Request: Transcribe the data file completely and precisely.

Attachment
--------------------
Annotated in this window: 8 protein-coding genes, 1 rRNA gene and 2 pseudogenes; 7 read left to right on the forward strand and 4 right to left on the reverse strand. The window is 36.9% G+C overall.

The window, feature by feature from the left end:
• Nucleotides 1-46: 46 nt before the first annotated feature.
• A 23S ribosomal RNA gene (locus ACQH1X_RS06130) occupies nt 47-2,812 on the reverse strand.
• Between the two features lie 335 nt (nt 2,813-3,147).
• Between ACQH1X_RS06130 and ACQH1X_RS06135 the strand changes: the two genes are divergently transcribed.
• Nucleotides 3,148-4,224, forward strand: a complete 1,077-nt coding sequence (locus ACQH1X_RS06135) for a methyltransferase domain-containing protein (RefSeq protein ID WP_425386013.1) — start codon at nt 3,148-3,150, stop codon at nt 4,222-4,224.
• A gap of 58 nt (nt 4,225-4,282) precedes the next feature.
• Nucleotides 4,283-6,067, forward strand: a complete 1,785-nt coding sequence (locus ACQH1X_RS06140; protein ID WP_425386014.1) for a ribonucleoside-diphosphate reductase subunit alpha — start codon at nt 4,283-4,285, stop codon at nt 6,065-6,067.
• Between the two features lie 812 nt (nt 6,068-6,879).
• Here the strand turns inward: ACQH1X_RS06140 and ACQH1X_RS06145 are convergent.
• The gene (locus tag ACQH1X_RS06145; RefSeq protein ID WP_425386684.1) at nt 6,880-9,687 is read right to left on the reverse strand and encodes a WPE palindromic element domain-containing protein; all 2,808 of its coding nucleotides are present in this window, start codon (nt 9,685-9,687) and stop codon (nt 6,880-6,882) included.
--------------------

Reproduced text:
Annotated in this window: 8 protein-coding genes, 1 rRNA gene and 2 pseudogenes; 7 read left to right on the forward strand and 4 right to left on the reverse strand. The window is 36.9% G+C overall.

The window, feature by feature from the left end:
• Nucleotides 1-46: 46 nt before the first annotated feature.
• A 23S ribosomal RNA gene (locus ACQH1X_RS06130) occupies nt 47-2,812 on the reverse strand.
• Between the two features lie 335 nt (nt 2,813-3,147).
• Between ACQH1X_RS06130 and ACQH1X_RS06135 the strand changes: the two genes are divergently transcribed.
• Nucleotides 3,148-4,224, forward strand: a complete 1,077-nt coding sequence (locus ACQH1X_RS06135) for a methyltransferase domain-containing protein (RefSeq protein ID WP_425386013.1) — start codon at nt 3,148-3,150, stop codon at nt 4,222-4,224.
• A gap of 58 nt (nt 4,225-4,282) precedes the next feature.
• Nucleotides 4,283-6,067, forward strand: a complete 1,785-nt coding sequence (locus ACQH1X_RS06140; protein ID WP_425386014.1) for a ribonucleoside-diphosphate reductase subunit alpha — start codon at nt 4,283-4,285, stop codon at nt 6,065-6,067.
• Between the two features lie 812 nt (nt 6,068-6,879).
• Here the strand turns inward: ACQH1X_RS06140 and ACQH1X_RS06145 are convergent.
• The gene (locus tag ACQH1X_RS06145; RefSeq protein ID WP_425386684.1) at nt 6,880-9,687 is read right to left on the reverse strand and encodes a WPE palindromic element domain-containing protein; all 2,808 of its coding nucleotides are present in this window, start codon (nt 9,685-9,687) and stop codon (nt 6,880-6,882) included.